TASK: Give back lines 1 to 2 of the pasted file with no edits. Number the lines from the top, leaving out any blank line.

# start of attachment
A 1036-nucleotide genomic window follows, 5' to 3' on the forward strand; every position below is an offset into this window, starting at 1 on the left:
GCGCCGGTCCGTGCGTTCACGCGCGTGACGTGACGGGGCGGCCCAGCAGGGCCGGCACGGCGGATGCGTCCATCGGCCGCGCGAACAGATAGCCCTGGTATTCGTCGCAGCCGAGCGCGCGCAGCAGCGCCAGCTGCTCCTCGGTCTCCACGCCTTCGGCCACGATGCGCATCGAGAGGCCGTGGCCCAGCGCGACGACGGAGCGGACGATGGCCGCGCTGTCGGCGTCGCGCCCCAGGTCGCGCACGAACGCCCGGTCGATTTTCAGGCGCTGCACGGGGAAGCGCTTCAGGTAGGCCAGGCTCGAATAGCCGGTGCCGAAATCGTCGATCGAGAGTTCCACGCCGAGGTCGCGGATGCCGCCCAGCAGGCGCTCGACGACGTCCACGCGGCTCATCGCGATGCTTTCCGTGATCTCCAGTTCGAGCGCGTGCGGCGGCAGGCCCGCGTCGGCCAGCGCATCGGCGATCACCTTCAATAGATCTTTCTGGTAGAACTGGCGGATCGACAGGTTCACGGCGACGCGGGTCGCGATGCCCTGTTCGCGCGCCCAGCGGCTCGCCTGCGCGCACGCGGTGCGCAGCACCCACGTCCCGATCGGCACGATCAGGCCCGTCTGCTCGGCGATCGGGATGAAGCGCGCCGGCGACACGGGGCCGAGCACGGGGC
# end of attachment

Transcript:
A 1036-nucleotide genomic window follows, 5' to 3' on the forward strand; every position below is an offset into this window, starting at 1 on the left:
GCGCCGGTCCGTGCGTTCACGCGCGTGACGTGACGGGGCGGCCCAGCAGGGCCGGCACGGCGGATGCGTCCATCGGCCGCGCGAACAGATAGCCCTGGTATTCGTCGCAGCCGAGCGCGCGCAGCAGCGCCAGCTGCTCCTCGGTCTCCACGCCTTCGGCCACGATGCGCATCGAGAGGCCGTGGCCCAGCGCGACGACGGAGCGGACGATGGCCGCGCTGTCGGCGTCGCGCCCCAGGTCGCGCACGAACGCCCGGTCGATTTTCAGGCGCTGCACGGGGAAGCGCTTCAGGTAGGCCAGGCTCGAATAGCCGGTGCCGAAATCGTCGATCGAGAGTTCCACGCCGAGGTCGCGGATGCCGCCCAGCAGGCGCTCGACGACGTCCACGCGGCTCATCGCGATGCTTTCCGTGATCTCCAGTTCGAGCGCGTGCGGCGGCAGGCCCGCGTCGGCCAGCGCATCGGCGATCACCTTCAATAGATCTTTCTGGTAGAACTGGCGGATCGACAGGTTCACGGCGACGCGGGTCGCGATGCCCTGTTCGCGCGCCCAGCGGCTCGCCTGCGCGCACGCGGTGCGCAGCACCCACGTCCCGATCGGCACGATCAGGCCCGTCTGCTCGGCGATCGGGATGAAGCGCGCCGGCGACACGGGGCCGAGCACGGGGC